Carol Bruneau's collection of short stories A Bird on Every Tree gloriously explores the complex relationship people have with the place they call home. Through the lens of teenage angst, many of us see ourselves having a great big-city life and never returning home. However, tragedy, heartbreak or failure sometimes has us return to the place that formed us, only to have us relearn and rediscover that which was once familiar.
Bruneau is a master of imagery. In "Saint Delia," "Berries bounce Like hailstones. The shadows too are blue, eating the field the way waves eat the ocean beach..." The last time I was arrested by such imagery was in Arundhati Roy's The God of Small Things in which Rahel's new teeth were described as "waiting inside her gums, like words in a pen."
Land plays an integral character in a number of Bruneau's stories. In "Crotch Rockets," home is called Torporville and is written about with a sort of genius banality. The author's ability to take the uninteresting and make it exotic is both an indicia of great writing and artistry. She plucks beauty from simplicity—a washer dryer combo located in a "basement oasis" is described as "icebergs." The idea of taking a simple hometown and highlighting the grit and sadness of the place interrogates the modern idea of "livable" cities, showing that sometimes they aren't really that interesting.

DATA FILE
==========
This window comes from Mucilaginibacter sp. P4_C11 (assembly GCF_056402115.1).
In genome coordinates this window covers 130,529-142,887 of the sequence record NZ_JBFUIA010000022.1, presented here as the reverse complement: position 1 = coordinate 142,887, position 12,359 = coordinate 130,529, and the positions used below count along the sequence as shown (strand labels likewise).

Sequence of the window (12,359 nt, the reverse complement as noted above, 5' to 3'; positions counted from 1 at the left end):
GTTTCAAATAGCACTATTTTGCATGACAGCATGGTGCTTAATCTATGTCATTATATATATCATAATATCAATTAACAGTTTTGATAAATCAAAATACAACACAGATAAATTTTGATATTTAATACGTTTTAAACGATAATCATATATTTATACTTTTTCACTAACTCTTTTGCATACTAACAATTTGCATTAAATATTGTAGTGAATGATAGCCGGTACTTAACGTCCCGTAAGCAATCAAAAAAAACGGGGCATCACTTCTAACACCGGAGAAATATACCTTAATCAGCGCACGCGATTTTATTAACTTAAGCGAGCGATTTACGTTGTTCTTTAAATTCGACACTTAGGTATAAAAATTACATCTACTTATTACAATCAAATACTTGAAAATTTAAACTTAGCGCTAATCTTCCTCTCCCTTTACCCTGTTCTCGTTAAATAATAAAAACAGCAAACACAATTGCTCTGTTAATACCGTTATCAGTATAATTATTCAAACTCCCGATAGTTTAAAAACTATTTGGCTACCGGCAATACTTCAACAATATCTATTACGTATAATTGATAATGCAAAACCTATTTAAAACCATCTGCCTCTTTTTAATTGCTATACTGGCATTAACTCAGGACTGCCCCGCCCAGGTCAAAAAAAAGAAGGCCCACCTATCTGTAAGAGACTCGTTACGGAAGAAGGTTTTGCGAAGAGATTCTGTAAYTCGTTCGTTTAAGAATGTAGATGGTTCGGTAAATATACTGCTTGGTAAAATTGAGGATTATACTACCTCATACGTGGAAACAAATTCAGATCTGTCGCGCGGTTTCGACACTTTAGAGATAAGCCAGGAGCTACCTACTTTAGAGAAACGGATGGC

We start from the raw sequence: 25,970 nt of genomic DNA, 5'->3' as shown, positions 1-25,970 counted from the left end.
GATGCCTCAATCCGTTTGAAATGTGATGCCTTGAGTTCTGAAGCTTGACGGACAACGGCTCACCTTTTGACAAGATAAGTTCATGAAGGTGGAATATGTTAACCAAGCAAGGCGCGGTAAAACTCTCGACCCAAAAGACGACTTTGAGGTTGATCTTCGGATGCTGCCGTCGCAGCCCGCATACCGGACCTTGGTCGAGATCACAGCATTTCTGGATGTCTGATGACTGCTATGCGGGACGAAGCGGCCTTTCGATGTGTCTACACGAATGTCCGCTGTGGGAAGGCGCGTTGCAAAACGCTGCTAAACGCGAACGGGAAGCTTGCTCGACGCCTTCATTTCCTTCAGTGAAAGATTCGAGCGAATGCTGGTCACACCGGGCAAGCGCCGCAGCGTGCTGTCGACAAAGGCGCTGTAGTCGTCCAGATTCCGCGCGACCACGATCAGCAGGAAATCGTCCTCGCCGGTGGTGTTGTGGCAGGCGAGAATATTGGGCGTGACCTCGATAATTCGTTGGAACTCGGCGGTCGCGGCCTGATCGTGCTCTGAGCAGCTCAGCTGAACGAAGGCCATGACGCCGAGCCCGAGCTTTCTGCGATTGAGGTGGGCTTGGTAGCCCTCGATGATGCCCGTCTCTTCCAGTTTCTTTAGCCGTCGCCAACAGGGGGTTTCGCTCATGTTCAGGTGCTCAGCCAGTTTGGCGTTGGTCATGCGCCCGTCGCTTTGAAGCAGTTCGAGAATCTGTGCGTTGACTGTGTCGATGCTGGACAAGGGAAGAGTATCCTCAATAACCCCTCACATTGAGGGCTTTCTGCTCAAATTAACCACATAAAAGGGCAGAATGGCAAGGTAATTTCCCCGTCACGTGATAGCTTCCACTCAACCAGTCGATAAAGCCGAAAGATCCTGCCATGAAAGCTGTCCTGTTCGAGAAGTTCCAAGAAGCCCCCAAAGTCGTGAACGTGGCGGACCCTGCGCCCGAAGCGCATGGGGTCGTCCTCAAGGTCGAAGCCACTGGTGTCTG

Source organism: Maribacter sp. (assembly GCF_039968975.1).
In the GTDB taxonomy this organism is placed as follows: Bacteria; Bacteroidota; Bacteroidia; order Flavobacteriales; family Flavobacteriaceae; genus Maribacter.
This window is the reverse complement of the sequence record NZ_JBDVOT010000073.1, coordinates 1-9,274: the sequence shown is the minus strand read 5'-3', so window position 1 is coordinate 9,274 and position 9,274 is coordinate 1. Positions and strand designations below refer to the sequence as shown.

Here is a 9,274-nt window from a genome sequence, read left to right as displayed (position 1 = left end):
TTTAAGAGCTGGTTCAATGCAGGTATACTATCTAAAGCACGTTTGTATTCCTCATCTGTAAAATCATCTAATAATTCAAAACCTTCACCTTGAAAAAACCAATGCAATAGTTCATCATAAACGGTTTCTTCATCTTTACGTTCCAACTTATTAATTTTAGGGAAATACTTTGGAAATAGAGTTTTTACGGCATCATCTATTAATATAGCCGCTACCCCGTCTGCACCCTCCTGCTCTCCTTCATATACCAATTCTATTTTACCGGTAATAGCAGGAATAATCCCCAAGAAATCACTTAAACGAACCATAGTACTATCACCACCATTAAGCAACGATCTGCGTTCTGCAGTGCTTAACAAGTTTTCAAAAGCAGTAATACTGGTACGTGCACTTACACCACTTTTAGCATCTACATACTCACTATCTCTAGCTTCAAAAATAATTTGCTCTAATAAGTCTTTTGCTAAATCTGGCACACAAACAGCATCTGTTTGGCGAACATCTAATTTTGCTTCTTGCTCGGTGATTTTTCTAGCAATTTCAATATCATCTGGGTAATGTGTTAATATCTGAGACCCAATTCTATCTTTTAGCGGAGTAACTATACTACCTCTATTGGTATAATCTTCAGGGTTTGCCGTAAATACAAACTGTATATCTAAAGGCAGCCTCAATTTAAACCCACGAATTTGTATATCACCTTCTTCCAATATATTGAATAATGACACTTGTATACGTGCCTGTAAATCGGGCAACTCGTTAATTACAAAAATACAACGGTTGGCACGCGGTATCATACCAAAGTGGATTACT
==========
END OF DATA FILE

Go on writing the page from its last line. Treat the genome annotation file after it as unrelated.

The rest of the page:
Those of us who come from away are often threshold figures—we have one foot in the place we left and another in the place in which we now live. As someone who has called a number of cities home, it's never easy answering the question "Where are you from?" In 12 stories, Bruneau explores this notion of home and deftly illustrates that it's definitely not a place but rather a feeling.